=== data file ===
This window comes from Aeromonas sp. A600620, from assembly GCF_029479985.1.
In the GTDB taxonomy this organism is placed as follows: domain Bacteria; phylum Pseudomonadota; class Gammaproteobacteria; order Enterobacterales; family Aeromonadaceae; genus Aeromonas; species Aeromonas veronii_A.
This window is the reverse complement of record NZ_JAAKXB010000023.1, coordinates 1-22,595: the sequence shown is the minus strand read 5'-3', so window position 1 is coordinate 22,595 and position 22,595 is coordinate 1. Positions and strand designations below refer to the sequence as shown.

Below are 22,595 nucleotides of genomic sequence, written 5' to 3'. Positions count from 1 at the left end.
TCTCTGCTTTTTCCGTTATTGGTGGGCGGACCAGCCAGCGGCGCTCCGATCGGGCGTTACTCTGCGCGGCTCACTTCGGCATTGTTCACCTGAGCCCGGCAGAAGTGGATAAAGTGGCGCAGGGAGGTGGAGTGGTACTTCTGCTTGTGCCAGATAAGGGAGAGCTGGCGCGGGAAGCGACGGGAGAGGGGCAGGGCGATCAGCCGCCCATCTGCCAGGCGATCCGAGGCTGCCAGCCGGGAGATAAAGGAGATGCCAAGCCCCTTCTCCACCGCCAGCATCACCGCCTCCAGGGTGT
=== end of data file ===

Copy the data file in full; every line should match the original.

This window comes from Aeromonas sp. A600620, from assembly GCF_029479985.1.
In the GTDB taxonomy this organism is placed as follows: domain Bacteria; phylum Pseudomonadota; class Gammaproteobacteria; order Enterobacterales; family Aeromonadaceae; genus Aeromonas; species Aeromonas veronii_A.
This window is the reverse complement of record NZ_JAAKXB010000023.1, coordinates 1-22,595: the sequence shown is the minus strand read 5'-3', so window position 1 is coordinate 22,595 and position 22,595 is coordinate 1. Positions and strand designations below refer to the sequence as shown.

Below are 22,595 nucleotides of genomic sequence, written 5' to 3'. Positions count from 1 at the left end.
TCTCTGCTTTTTCCGTTATTGGTGGGCGGACCAGCCAGCGGCGCTCCGATCGGGCGTTACTCTGCGCGGCTCACTTCGGCATTGTTCACCTGAGCCCGGCAGAAGTGGATAAAGTGGCGCAGGGAGGTGGAGTGGTACTTCTGCTTGTGCCAGATAAGGGAGAGCTGGCGCGGGAAGCGACGGGAGAGGGGCAGGGCGATCAGCCGCCCATCTGCCAGGCGATCCGAGGCTGCCAGCCGGGAGATAAAGGAGATGCCAAGCCCCTTCTCCACCGCCAGCATCACCGCCTCCAGGGTGT